"I wouldn't be surprised, Tom. Well, perhaps we can get up a new style of carburetor that will do the trick. Now look at this needle valve; I've given it a new turn," and father and son went into technical details connected with their latest invention.
These were busy days at the Swift plant. Men came and went—men with queerly shaped parcels frequently—and they were admitted to the big new building after first passing Eradicate and then Koku, and it would be hard to say which guard was the more careful. Only, of course, Koku had the final decision, and more than one person was turned back after Eradicate had passed him, much to the disgust of the negro.
"Pooh! Dat giant don't know a workman when he sees 'im!" snorted Eradicate. "He so lazy his own se'f dat he don't know a workman! Ef I sees a spy, Massa Tom, or a crook, I's gwine git him, suah pop!"
"I hope you do, Rad. We can't afford to let this secret get out," said the young inventor.
It was one evening, when taking a short cut to his home, that Mr. Nestor, the father of Mary Nestor, in whom Tom was more than ordinarily interested, passed not far from the big enclosure which was guarded, on the factory side, day and night. Inside, though out of sight and hidden by the high fence, were other guards.
As Mr. Nestor passed along the fence, rather vaguely wondering why it was so high, tight and strong, he felt the ground trembling beneath his feet. It rumbled and shook as though a distant train were passing, and yet there was none due now, for Mr. Nestor had just left one, and another would not arrive for an hour.
"That's queer," mused Mary's father. "If I didn't know to the contrary, I'd say that sounded like heavy guns being fired from a distance, or else blasting. It seems to come from the Swift place," he went on. "I wonder what they're up to in there."
Suddenly the rumbling became more pronounced, and mingled with it, in the dusk of the evening, were the shouts of men.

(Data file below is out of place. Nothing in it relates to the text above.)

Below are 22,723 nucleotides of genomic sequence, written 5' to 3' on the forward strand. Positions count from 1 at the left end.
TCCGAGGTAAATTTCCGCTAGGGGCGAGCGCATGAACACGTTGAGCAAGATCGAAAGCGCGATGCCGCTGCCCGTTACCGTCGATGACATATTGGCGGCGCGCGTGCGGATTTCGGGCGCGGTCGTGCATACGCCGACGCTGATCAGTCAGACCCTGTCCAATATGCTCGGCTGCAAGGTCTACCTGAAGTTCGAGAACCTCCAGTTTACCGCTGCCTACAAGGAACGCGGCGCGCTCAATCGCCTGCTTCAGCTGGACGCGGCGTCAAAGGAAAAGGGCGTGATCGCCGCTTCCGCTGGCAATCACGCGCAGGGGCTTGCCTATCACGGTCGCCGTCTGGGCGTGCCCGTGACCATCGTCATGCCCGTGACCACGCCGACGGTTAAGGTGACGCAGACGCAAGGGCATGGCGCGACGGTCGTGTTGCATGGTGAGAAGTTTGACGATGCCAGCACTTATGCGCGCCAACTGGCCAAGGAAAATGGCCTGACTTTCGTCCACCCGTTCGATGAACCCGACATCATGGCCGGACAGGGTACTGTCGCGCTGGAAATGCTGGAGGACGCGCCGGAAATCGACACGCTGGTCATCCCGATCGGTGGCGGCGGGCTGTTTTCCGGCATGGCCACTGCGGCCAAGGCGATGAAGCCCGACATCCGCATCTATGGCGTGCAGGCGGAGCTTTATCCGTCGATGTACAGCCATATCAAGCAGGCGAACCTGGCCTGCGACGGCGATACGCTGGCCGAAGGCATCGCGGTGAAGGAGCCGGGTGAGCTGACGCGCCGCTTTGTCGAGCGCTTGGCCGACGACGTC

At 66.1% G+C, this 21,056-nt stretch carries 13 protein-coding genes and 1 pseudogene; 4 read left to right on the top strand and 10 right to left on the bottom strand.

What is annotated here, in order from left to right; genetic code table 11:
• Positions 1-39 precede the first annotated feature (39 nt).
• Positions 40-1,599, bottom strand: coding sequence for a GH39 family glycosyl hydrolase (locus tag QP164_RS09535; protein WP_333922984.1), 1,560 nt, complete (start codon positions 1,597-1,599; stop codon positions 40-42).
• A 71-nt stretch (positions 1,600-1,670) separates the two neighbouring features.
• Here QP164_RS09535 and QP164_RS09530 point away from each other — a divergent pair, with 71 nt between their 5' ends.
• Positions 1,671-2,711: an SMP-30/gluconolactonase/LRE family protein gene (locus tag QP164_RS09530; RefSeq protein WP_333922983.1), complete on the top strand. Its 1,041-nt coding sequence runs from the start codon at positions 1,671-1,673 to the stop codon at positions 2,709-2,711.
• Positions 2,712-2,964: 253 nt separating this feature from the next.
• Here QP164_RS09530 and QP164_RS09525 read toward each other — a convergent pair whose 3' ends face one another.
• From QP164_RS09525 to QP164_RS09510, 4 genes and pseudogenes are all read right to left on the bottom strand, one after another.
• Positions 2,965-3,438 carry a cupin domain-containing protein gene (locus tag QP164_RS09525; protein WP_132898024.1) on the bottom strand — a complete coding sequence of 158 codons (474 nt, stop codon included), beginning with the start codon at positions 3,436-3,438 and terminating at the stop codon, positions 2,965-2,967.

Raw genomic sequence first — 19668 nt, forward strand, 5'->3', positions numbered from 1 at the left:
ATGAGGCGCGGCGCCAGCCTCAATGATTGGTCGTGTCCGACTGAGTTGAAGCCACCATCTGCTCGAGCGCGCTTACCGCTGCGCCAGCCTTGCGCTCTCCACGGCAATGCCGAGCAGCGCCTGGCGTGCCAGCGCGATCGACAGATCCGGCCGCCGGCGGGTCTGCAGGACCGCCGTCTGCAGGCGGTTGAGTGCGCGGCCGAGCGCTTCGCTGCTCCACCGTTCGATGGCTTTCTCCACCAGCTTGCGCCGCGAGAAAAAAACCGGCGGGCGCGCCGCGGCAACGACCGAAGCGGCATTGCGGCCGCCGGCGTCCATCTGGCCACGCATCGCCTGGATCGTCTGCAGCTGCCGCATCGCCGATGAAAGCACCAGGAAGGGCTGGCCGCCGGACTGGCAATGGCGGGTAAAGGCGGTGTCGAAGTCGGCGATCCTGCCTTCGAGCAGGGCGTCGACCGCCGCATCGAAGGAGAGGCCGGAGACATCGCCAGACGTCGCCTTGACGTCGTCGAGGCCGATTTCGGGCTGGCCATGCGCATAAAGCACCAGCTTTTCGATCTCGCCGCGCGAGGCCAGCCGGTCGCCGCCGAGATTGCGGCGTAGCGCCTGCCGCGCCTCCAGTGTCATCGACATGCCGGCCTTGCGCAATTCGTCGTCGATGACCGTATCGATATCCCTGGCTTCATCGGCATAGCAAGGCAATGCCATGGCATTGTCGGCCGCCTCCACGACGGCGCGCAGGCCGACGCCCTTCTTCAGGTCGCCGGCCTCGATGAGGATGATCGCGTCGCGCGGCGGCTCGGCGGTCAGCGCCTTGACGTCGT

"Look out!" some one cried. "She's going for the fence!"
A second later there was a cracking and straining of boards, and the fence near Mr. Nestor bulged out as though something big, powerful and mighty were pressing it from the inner side.
But the fence held, or else the pressure was removed, for the bulge went back into place, though some of the boards were splintered.
"Have to patch that up in the morning," called another voice, and Mr. Nestor recognized it as that of Tom Swift.
"What queer doings are going on here?" mused Mary's father. "Have they got a wild bull shut up in there, and is he trying to get out? Lucky for me he didn't," and he hurried on, the rumbling noise become fainter until it died away altogether.
That night, after his supper and while reading the paper and smoking a cigar, Mr. Nestor spoke to his daughter.
"Mary, have you seen anything of Tom Swift lately?"
"Why, yes, Father. He was over for a little while the other night, but he didn't stay long. Why do you ask?"
"Oh, nothing special. I just came past his place and I heard some queer noises, that's all. He's up to some more of his tricks, I guess. Has be enlisted yet?"
"Is he going to?"
"I don't know," and Mary seemed a bit put out by this simple question. "What do you mean by his tricks?" she asked, and a close observer might have thought she was anxious to get away from the subject of Tom's enlistment.
"Oh, like that one when he sent you something in a box labeled 'dynamite,' and gave us all a scare. You can't tell what Tom Swift is going to do next. He's up to something now, I'll wager, and I don't believe any good will come of it."
"You didn't think so after he sent his wireless message, and saved us from Earthquake Island," said Mary, smiling.
"Hum! Well, that was different," snapped Mr. Nestor. "This time I'm sure he's up to some nonsense! The idea of crashing down a fence! Why doesn't he enlist like the other chaps, or sell Liberty Bonds like Ned Newton?" and Mr. Nestor looked sharply at his daughter. "Ned gave up a big salary as the Swifts financial man—a place he had held for a year—to go back to the bank for less, just so he could help the Government in the financial end of this war. Is Tom doing as much for his country?"
"I'm sure I don't know," answered Mary; and soon after, with averted face, she left the room.
"Hum! Queer goings on," mused Mr. Nestor. "Tom Swift may be all right, but he's got an unbalanced streak in him that will bear looking out for, that's what I think!"
And having settled this matter, at least to his own satisfaction, Mr. Nestor resumed his smoking and reading.
A little later the bell rang. There was a murmur of voices in the hall, and Mr. Nestor, half listening, heard a voice he knew.
"There's Tom Swift now!" he exclaimed. "I'm going to find out why he doesn't enlist!"